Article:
CNN's 'Information Warfare Expert' Duped by Twitter Bot Pushing Dubious MAGA Hat Teen Vid
CNN reports that Twitter account @2020fight, one of the primary outlets pushing the dubiously edited video of the encounter between the Covington Catholic High School students and Native American activist Nathan Phillips this past weekend, has been shut down for being a suspected bot account.
The account, which opened in December 2016, posted virulently anti-Trump and pro-Obama content. CNN reported that Twitter is unsure of where the account user is located. The Covington video that the account shared received more than 2.5 million views before the account was closed. The video has been widely criticized for presenting a deceptively decontextualized depiction of the incident.
Bizarrely, to provide commentary on the role of bot accounts in shaping trending topics, CNN chose to cite highly controversial, self-styled "information warfare expert" Molly McKew. Yet McKew herself had tweeted out the bot account's video with her own highly inflammatory commentary.
In other words, she fell for information warfare while claiming to be an expert in the topic.
McKew is a former Podesta Group "specialist" and the CEO of Fianna Strategies. Up until the election of Donald Trump, she served as a registered foreign agent for opposition parties in Georgia and Moldova.
Having lost her foreign clients after the 2016 election, she has since refashioned herself as a Russian disinformation expert and a go-to source for media on Trump-Russia conspiracy theories. McKew has even testified before a congressional committee.
Yet like an amateur, she was just duped by a Twitter bot on a politically charged incident.
Here's what she had to say to CNN:
Molly McKew, an information warfare researcher who saw the tweet and shared it herself on Saturday, said she later realized that a network of anonymous accounts were working to amplify the video.
First, here's her tweet sharing the Twitter bot's video:
We now know from extensive video of the incident that the description of the event by the Twitter bot -- that the boys were bothering Nathan Phillips -- is exactly the opposite of what occurred.
Second, McKew has provided no evidence for her statement that the bot tweet was being further amplified by a network of anonymous accounts. Note that McKew's own tweet amplifying the video received 2,500 retweets and more than 7,400 likes.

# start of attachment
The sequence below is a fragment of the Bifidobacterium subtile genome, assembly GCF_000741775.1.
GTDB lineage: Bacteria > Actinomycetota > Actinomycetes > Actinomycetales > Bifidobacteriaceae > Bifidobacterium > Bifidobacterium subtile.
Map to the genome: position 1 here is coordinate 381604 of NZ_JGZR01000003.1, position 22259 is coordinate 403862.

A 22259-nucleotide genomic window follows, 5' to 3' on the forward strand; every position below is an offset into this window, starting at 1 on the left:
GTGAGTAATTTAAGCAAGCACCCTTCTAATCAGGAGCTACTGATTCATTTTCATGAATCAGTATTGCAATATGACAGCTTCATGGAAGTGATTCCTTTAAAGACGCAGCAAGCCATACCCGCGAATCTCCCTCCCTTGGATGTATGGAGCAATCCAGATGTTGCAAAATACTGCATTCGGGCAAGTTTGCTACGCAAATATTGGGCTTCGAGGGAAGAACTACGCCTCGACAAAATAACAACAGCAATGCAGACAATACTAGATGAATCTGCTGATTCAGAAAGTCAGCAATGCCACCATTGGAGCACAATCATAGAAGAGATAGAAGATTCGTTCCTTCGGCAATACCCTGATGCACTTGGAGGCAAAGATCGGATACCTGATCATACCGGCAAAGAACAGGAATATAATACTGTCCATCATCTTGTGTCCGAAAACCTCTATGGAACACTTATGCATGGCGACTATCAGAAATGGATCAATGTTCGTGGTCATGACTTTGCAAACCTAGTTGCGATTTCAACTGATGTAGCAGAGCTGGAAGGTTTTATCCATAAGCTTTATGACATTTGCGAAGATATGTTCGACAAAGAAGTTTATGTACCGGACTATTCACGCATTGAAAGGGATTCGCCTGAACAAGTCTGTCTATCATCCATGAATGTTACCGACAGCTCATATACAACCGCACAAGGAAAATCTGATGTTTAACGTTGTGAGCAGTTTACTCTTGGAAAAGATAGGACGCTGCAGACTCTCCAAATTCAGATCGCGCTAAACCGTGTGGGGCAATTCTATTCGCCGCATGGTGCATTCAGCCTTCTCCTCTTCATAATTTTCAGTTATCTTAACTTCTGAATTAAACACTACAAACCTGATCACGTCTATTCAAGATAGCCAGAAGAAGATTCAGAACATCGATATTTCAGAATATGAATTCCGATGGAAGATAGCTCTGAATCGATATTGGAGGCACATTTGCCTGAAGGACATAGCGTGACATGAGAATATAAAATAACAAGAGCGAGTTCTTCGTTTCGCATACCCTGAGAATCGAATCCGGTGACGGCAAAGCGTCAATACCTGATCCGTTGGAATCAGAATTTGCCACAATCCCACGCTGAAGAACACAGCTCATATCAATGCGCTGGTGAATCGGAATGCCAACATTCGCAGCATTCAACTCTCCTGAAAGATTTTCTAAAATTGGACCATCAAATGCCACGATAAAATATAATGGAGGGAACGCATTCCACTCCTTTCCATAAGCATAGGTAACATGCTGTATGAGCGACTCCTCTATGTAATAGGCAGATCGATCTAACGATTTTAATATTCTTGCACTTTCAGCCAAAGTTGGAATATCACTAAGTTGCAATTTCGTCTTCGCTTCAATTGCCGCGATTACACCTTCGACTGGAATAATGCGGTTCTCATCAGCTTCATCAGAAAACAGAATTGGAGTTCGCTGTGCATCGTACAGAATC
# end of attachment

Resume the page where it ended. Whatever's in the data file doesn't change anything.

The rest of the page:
After her initial outburst, and unwilling to wait for further facts on the incident, McKew continued her diatribe against the Catholic school group:
McKew then compared the group to a completely unrelated school group which took a group photo giving the Nazi salute last year.
How could McKew explain away having been so obviously played by a Twitter bot, when she herself claims expertise on this very topic? She explained to CNN:
Speaking about the nature of fake accounts on social media, McKew told CNN Business, "This is the new landscape: where bad actors monitor us and appropriate content that fits their needs. They know how to get it where they need to go so it amplifies naturally. And at this point, we are all conditioned to react and engage or deny in specific ways. And we all did."
Point in fact, we are not all conditioned to react and engage in specific ways. Nor did we all do so in this instance, as she claims. But she did.
McKew's rapid transformation from registered foreign agent to "information warfare expert," and the perhaps undeserved media elevation she's received, has been noted by her critics. They have also noticed her lack of actual credentials when it comes to information warfare.
In her published articles and in her tweets, McKew expounds a vision of vast Russian interference in American affairs. She darkly hints at our president being under the undue influence, whether wittingly or unwittingly, of Russian propaganda.
As for Western journalists and academics who are actual experts on Russian affairs and doctrine who don't share her Red Scare worldview?
In the September/October 2017 edition of Politico Magazine, McKew elaborated on the "Gerasimov Doctrine," named after the current chief of the General Staff of the Armed Forces of Russia. She warns that it is a "vision of total warfare" that maximizes information operations supported by military/kinetic operations.
The problem is that such a thing doesn't exist.
Even the expert who coined the term, Mark Galeotti of the Institute of International Relations Prague, has publicly apologized for the phrase because of its misuse and highly partisan application.
Galeotti has been critical of McKew's use of the phrase:
Given these embarrassing failures, it's no surprise that McKew is lecturing on these very topics at Georgetown University this term:
As McKew has proved, Red Scare grifting is good business. And getting owned by the very bots you are constantly warning about is not a detriment to accolades from the foreign policy "Smart Set," or being sought out for comment by the media.
If history has taught us anything, it's the ease with which you can be blinded by and become the very thing you hate.